January 24, 2024 555 PM
OJINAGA — Last Friday night, the Consejo Ciudadano de Cultura Ojinaga (Municipal Cultural Council) hosted an evening of monologues, documentary film and music to celebrate the 110th anniversary of the Battle of Ojinaga. Officials from City Hall filled the front row to take in performances and remarks by historical experts, local musicians and young performing talent.
In 1910, the Mexican Revolution began, eventually ending a 30-year dictatorship in Mexico and establishing a constitutional republic. The revolution was led in part by Pancho Villa, a controversial figure regarded by some as a bandit and by others a freedom fighter. His legacy is honored throughout Ojinaga in sculptures, murals and events like Friday’s performance revue.
In 1913, Villa captured the city of Juárez and gradually started pushing the Federales out of cities down the road in Chihuahua. On the morning of January 10, the Villistas gathered around the border town of Ojinaga and fighting began in earnest the next evening.
The battle was devastating to the Federales, who suffered around 3,500 casualties versus the rebels’ 35. Surviving soldiers and civilians crossed the border into Presidio and headed to Marfa in a column of refugees rumored to be 12 miles long. “The tattered line of former Mexican federal soldiers, women and children, followed by horses, burros and dogs, as they straggled over the mountain roads in clouds of dust, was a sufficient picture of an army in retreat,” reported the El Paso Herald on January 14.
The Federales’ loss marked not just a tactical turning point in the war but a cultural one as well. Earlier that month, Villa — who found himself strapped for cash — signed a contract with the Mutual Film Corporation to take a cash advance in exchange for his help in making a biographical film about his life. (The footage has since disappeared.)
A documentary screened at the show on Friday featured a clip from The Life of General Pancho Villa, a film that attempts to recreate the vanished biopic. In the scene, onlookers on the American side of the river tossed back beers and took in the battle through telescopes and binoculars.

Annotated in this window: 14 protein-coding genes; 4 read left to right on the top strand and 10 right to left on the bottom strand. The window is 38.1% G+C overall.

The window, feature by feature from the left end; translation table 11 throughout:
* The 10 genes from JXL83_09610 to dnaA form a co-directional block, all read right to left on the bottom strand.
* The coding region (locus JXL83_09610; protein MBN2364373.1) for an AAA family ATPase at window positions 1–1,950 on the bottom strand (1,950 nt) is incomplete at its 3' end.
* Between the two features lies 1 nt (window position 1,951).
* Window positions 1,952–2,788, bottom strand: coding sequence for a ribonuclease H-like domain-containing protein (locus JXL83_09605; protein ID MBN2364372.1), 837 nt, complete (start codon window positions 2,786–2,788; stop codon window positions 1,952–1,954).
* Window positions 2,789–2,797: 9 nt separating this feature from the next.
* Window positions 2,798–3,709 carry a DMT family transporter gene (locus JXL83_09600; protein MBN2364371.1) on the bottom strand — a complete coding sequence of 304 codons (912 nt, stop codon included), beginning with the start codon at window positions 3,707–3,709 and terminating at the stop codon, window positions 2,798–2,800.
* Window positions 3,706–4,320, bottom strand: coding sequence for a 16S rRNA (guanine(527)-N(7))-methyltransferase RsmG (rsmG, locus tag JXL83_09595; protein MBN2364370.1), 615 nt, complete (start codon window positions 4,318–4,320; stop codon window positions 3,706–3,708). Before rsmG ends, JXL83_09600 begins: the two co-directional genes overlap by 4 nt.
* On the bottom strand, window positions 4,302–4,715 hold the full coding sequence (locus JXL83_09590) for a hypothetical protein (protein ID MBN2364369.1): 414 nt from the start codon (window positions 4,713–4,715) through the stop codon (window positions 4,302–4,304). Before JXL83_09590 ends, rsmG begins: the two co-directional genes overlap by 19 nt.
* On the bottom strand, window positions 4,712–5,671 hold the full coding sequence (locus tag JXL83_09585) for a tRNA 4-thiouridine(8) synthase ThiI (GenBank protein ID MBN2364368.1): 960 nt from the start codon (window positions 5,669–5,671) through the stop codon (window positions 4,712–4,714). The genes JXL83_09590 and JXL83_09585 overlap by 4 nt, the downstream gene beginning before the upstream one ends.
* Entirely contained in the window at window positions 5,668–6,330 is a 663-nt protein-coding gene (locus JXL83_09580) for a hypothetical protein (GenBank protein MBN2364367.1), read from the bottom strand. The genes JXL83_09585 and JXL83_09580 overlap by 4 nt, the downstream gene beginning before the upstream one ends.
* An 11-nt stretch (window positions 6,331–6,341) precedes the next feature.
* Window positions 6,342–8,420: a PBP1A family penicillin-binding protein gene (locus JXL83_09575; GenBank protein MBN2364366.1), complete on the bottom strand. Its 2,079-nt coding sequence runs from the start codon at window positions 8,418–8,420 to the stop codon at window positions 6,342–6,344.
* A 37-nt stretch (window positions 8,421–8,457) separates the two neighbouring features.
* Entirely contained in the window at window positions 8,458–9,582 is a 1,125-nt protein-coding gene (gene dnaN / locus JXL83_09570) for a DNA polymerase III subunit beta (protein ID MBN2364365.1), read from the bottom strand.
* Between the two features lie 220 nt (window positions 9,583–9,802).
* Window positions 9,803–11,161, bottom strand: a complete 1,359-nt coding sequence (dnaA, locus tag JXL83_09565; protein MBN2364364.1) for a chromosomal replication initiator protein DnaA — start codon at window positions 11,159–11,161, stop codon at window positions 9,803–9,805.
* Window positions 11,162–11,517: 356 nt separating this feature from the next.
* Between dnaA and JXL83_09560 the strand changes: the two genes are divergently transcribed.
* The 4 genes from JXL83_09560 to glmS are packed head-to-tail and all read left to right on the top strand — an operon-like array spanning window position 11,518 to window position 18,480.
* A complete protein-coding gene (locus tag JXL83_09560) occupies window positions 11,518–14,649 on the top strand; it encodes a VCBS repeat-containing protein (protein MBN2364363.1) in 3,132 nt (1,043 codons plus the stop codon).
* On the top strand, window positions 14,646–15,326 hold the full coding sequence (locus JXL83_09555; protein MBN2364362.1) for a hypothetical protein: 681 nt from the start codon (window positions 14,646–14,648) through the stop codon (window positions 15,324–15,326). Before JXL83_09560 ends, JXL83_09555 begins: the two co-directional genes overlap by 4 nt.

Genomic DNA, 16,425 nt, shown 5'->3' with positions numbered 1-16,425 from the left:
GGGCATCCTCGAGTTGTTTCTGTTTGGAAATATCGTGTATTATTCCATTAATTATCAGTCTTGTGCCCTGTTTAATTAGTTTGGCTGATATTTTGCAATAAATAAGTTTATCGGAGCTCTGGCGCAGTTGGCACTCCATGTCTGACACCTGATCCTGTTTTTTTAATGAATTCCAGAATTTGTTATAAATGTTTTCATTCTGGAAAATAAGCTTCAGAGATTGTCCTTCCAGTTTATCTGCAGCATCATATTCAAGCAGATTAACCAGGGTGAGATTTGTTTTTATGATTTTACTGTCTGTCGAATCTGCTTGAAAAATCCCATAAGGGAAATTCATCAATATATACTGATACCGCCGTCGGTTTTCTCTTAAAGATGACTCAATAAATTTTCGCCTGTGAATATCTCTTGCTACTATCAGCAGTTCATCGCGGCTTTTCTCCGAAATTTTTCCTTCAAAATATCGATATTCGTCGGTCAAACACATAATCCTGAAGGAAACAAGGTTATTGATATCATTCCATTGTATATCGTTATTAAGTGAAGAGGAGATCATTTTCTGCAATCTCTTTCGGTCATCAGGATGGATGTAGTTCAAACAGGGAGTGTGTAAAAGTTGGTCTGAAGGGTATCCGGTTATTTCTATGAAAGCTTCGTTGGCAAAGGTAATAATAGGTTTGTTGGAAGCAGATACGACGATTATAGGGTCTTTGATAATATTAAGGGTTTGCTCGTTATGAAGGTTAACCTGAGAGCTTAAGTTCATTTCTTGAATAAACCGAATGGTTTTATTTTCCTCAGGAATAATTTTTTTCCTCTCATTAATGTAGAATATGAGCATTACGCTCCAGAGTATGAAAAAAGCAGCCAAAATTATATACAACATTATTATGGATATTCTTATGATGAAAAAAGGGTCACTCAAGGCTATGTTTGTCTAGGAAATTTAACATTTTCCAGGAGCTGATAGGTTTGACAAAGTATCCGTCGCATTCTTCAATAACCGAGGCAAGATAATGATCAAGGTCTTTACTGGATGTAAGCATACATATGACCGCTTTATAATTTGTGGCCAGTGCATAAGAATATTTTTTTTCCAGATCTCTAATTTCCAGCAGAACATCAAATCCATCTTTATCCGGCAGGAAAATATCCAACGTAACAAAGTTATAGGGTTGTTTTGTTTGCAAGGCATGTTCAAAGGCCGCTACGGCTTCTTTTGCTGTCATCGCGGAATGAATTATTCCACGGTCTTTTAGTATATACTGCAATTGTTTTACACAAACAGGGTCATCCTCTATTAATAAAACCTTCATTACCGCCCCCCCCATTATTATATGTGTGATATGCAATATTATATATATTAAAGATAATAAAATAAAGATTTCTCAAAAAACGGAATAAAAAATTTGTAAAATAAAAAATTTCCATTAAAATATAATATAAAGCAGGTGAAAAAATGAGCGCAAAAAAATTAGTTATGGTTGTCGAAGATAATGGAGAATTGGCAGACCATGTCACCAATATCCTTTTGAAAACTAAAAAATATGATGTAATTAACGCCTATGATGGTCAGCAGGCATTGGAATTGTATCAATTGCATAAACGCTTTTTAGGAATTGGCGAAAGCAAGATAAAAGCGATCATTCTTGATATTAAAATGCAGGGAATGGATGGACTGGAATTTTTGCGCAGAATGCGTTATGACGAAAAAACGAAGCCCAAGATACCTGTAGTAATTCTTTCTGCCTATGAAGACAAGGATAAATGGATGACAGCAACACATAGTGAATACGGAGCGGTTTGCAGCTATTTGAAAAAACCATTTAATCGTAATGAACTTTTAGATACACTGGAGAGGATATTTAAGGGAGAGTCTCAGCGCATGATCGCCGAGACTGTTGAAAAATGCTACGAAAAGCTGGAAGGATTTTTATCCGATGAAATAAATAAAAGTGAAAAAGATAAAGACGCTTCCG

The general himself — played by Antonio Banderas — emerges from the chaos, peacocking for the cameras. “It’s the dread Robin Hood of Mexico,” one of the spectators whispers.
A still from the original Life of General Pancho Villa — a photograph of Pancho Villa in Ojinaga astride his horse, Siete Leguas — would go on to be what Professor Juventino Juárez describes as an “icon of the revolution.”
In his book The Battle of Ojinaga, Juárez — who gave remarks at Friday’s event — compares Villa’s conquest of northern Chihuahua to the Greeks’ mythological overthrow of their enemies in the Trojan Horse. “In Ojinaga he solidified his stature as an invincible warrior,” he wrote in the book’s foreword.
While the battle was cause for celebration among the revolutionaries, the American press reported nothing but fear and dread. “There is something hideously shocking, outrageously at variance with the spirit of peace and humanity in the sight of this carnival of blood at our very doors,” the Leadville, Colorado, Herald Democrat reported on January 12.
The Battle of Ojinaga was the region’s first taste of life in what would become known as the “Bloody Bend.” In March 1916, fighting spread across the border in a raid on Columbus, New Mexico; two months later, the Villistas would topple Glenn Springs, a U.S. military outpost in what is now Big Bend National Park.
On Christmas Day in 1917, the Villistas raided the Brite Ranch outside of Marfa, resulting in four deaths. The raid would go on to spark a wave of anti-Mexican violence in the region — most notably the Porvenir Massacre, in which 15 Mexican American boys and men were executed by a posse of local ranchers and Texas Rangers.
Villa was assassinated on July 20, 1923, marking the end of a tumultuous life that permanently transformed the country he called home.
The goal of Friday’s event was to remind the audience how critical the city of Ojinaga had been in the making of modern Mexico. “Chihuahua was the center of the revolution,” explained Jorge Carrera Robles, director of the National Institute of Anthropology and History (INAH) of Chihuahua, who made the three-hour trek to the border for the event.
“In this region there were the first stirrings of revolutionary change,” he said. “The Battle of Ojinaga marked the possibility of a democratic and populist government.”